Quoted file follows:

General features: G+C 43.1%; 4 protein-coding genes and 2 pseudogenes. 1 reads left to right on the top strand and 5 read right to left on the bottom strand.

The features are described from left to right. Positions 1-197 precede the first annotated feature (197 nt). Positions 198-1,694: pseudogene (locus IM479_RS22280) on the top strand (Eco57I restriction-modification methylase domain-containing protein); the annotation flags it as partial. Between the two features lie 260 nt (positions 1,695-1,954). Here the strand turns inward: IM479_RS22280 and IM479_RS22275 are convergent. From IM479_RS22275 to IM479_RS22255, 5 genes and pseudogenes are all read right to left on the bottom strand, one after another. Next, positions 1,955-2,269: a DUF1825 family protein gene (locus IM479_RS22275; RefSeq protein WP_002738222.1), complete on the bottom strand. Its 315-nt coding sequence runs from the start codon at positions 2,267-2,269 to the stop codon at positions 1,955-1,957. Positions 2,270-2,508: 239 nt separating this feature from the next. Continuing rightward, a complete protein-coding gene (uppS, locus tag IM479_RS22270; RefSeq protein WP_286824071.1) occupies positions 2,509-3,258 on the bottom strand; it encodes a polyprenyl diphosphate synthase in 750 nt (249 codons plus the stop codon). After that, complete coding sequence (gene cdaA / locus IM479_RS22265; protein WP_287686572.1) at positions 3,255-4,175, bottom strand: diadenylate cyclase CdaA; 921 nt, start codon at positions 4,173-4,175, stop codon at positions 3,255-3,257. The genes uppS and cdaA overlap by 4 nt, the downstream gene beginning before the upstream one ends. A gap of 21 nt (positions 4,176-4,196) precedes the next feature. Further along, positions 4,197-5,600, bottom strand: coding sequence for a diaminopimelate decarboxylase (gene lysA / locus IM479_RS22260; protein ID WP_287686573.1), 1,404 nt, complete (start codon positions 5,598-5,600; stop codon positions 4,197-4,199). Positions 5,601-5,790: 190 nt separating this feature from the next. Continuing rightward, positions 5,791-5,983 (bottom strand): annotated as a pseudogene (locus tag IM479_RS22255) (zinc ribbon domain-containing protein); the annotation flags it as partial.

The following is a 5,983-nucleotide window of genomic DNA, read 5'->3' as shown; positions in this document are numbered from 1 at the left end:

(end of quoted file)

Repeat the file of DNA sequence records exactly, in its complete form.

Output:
General features: G+C 43.1%; 4 protein-coding genes and 2 pseudogenes. 1 reads left to right on the top strand and 5 read right to left on the bottom strand.

The features are described from left to right. Positions 1-197 precede the first annotated feature (197 nt). Positions 198-1,694: pseudogene (locus IM479_RS22280) on the top strand (Eco57I restriction-modification methylase domain-containing protein); the annotation flags it as partial. Between the two features lie 260 nt (positions 1,695-1,954). Here the strand turns inward: IM479_RS22280 and IM479_RS22275 are convergent. From IM479_RS22275 to IM479_RS22255, 5 genes and pseudogenes are all read right to left on the bottom strand, one after another. Next, positions 1,955-2,269: a DUF1825 family protein gene (locus IM479_RS22275; RefSeq protein WP_002738222.1), complete on the bottom strand. Its 315-nt coding sequence runs from the start codon at positions 2,267-2,269 to the stop codon at positions 1,955-1,957. Positions 2,270-2,508: 239 nt separating this feature from the next. Continuing rightward, a complete protein-coding gene (uppS, locus tag IM479_RS22270; RefSeq protein WP_286824071.1) occupies positions 2,509-3,258 on the bottom strand; it encodes a polyprenyl diphosphate synthase in 750 nt (249 codons plus the stop codon). After that, complete coding sequence (gene cdaA / locus IM479_RS22265; protein WP_287686572.1) at positions 3,255-4,175, bottom strand: diadenylate cyclase CdaA; 921 nt, start codon at positions 4,173-4,175, stop codon at positions 3,255-3,257. The genes uppS and cdaA overlap by 4 nt, the downstream gene beginning before the upstream one ends. A gap of 21 nt (positions 4,176-4,196) precedes the next feature. Further along, positions 4,197-5,600, bottom strand: coding sequence for a diaminopimelate decarboxylase (gene lysA / locus IM479_RS22260; protein ID WP_287686573.1), 1,404 nt, complete (start codon positions 5,598-5,600; stop codon positions 4,197-4,199). Positions 5,601-5,790: 190 nt separating this feature from the next. Continuing rightward, positions 5,791-5,983 (bottom strand): annotated as a pseudogene (locus tag IM479_RS22255) (zinc ribbon domain-containing protein); the annotation flags it as partial.

The following is a 5,983-nucleotide window of genomic DNA, read 5'->3' as shown; positions in this document are numbered from 1 at the left end: